The workshop began with status reports from representatives of both Arla and OpenAFS.
Love Hornquist-Astrand of the Arla development team presented the Arla status report. There has not been an Arla release since the previous AFS workshop at LISA 2001, but a release was promised within a few days; Arla 0.35.8 has since been released. Improvements scheduled for release soon include improved support for Tru64 UNIX, MacOS X, and FreeBSD, improved volume handling, and implementation of more of the vos/pts subcommands. It was stressed that MacOS X is considered an important platform, and that a GUI configuration manager for the cache manager, a GUI ACL manager for the finder, and a graphical login that obtained Kerberos tickets and AFS tokens at login time were all under development.
Future goals planned for the underlying AFS protocols include GSSAPI/SPNEGO support for Rx, performance improvements to Rx, an enhanced disconnected mode, and IPv6 support for Rx; an experimental patch is already available for the latter. Future Arla specific goals include improved performance, partial file reading, and increased stability for several platforms. Work is also in progress for the RXGSS protocol extensions (integrating GSSAPI into Rx). A partial implementation exists, and work continues as developers find time.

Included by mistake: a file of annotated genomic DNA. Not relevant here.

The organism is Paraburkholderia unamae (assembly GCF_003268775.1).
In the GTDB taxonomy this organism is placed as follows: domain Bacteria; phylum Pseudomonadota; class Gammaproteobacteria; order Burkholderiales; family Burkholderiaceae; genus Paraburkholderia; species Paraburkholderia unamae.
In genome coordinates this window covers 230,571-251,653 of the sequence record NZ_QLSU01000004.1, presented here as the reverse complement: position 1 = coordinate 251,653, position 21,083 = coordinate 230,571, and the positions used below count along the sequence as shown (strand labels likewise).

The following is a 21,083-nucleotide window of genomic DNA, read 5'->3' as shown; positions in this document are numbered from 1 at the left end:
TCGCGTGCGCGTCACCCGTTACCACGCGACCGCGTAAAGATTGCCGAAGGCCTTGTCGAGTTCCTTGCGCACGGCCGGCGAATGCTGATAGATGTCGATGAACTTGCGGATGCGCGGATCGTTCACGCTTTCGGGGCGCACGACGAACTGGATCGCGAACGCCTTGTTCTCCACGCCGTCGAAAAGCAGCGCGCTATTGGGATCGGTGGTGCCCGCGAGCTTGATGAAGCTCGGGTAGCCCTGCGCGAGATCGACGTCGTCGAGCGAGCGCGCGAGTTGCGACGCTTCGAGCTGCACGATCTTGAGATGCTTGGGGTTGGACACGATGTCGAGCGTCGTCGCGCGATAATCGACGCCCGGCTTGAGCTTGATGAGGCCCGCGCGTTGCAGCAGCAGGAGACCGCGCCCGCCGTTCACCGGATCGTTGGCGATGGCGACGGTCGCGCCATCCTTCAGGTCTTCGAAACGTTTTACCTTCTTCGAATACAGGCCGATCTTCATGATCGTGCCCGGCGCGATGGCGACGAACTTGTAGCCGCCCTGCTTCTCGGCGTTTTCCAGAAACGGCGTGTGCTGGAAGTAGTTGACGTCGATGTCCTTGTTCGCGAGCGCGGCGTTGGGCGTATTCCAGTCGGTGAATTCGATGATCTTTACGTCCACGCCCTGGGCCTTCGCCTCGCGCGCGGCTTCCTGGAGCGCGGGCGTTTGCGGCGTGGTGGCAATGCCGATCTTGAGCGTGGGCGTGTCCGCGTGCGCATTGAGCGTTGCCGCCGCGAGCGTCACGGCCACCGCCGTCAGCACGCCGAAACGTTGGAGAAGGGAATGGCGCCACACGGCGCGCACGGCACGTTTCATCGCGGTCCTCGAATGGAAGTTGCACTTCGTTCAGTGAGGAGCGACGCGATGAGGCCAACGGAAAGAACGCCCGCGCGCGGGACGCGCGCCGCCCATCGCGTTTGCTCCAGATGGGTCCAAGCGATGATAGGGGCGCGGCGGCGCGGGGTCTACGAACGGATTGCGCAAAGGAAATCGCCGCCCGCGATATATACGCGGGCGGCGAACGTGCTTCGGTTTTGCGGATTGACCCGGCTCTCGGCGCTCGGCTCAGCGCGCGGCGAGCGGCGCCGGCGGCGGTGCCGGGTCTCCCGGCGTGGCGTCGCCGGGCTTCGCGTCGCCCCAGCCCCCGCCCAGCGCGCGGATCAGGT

Derrick Brashear of the OpenAFS development team presented the OpenAFS status report. OpenAFS released immediately prior to the conference; OpenAFS 1.2.5 fixed a remotely exploitable denial of service attack in several OpenAFS platforms, most notably IRIX and AIX. Future work planned for OpenAFS includes better support for MacOS X, including working around Finder interaction issues. Better support for the BSDs is also planned; FreeBSD has a partially implemented client; NetBSD and OpenBSD have only server programs available right now; client support is not yet implemented. AIX 5, Tru64 5.1A, and MacOS X 10.2 (aka Jaguar) are all planned for the future. Other planned enhancements include nested groups in the ptserver (code donated by the University of Michigan awaits integration), disconnected AFS, and further work on a native Windows client. Derrick stated that the guiding principles of OpenAFS were to maintain compatibility with IBM AFS, support new platforms, ease administrative burden, and add new functionality.
AFS performance was discussed. The openafs.org cell consists of two fileservers, one in Stockholm, Sweden, and one in Pittsburgh, PA. AFS works reasonably well over trans-Atlantic links, although OpenAFS clients don't determine which fileserver to talk to very effectively. Arla clients use RTTs to the server to determine the optimal fileserver to fetch replicated data from. Modifications to OpenAFS to support this behavior in the future are desired.